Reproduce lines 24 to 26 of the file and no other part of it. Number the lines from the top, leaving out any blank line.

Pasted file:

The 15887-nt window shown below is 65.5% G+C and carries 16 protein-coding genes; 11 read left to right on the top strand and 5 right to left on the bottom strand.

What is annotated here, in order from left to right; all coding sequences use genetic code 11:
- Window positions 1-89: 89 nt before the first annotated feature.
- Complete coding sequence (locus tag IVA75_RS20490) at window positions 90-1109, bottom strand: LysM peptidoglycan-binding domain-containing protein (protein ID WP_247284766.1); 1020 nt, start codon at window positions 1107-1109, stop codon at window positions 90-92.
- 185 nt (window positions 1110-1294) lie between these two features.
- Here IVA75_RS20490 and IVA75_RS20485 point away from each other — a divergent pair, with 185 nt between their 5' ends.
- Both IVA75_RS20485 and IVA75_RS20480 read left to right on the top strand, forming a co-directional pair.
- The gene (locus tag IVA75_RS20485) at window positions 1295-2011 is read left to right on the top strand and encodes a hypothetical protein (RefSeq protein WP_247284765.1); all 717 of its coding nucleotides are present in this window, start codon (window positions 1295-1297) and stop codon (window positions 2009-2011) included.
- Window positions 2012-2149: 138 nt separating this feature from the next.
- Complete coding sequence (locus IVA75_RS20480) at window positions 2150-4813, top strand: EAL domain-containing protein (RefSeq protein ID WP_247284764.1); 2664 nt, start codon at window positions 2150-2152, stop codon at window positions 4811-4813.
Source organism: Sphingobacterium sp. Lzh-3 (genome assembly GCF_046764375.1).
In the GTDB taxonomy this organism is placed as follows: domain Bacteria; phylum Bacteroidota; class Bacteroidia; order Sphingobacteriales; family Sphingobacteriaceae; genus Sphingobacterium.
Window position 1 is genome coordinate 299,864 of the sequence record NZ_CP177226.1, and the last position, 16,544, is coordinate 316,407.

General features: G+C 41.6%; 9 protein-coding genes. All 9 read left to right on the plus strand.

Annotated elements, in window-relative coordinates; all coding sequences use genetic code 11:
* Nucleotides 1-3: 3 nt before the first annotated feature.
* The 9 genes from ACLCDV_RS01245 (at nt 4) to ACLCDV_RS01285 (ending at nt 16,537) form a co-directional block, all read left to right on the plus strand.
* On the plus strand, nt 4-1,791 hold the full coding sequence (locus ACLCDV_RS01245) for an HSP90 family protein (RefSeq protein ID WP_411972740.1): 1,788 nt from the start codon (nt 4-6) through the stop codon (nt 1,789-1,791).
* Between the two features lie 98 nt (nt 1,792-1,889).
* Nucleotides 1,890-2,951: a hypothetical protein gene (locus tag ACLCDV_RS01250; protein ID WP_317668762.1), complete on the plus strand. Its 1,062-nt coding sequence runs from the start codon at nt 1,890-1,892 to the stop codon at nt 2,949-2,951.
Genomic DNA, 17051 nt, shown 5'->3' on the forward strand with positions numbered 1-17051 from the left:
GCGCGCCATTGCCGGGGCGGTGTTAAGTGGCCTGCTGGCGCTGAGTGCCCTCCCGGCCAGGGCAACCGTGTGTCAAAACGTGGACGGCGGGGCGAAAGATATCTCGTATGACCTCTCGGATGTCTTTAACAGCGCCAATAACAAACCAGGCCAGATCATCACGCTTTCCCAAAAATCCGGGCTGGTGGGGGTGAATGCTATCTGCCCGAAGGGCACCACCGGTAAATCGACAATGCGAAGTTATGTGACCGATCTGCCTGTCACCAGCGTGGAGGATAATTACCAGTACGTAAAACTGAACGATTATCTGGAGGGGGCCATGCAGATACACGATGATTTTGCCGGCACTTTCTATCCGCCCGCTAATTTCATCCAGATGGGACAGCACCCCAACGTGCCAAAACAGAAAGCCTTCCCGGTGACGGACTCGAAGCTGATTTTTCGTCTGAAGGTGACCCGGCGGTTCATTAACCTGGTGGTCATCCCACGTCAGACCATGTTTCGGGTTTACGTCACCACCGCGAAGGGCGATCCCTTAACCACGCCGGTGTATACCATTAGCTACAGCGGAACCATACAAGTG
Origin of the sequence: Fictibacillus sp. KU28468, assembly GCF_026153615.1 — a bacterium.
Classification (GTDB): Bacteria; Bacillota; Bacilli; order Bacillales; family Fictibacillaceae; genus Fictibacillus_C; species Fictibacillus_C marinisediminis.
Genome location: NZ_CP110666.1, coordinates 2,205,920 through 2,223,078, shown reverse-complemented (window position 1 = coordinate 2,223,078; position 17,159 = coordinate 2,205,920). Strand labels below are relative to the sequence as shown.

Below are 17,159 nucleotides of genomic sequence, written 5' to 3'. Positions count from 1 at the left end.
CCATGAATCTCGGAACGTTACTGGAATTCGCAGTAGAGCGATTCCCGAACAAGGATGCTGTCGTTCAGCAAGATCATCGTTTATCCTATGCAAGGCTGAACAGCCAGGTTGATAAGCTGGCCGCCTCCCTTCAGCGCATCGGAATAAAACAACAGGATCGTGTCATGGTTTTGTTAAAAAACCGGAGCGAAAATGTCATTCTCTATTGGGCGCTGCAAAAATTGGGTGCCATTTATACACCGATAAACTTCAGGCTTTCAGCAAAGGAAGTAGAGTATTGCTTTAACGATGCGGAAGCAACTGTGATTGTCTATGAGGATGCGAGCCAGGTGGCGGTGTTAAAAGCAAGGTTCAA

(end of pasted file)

Classification (GTDB): Bacteria; Bacillota; Bacilli; order Bacillales; family Fictibacillaceae; genus Fictibacillus_C; species Fictibacillus_C marinisediminis.
Genome location: NZ_CP110666.1, coordinates 2,205,920 through 2,223,078, shown reverse-complemented (window position 1 = coordinate 2,223,078; position 17,159 = coordinate 2,205,920). Strand labels below are relative to the sequence as shown.

Below are 17,159 nucleotides of genomic sequence, written 5' to 3'. Positions count from 1 at the left end.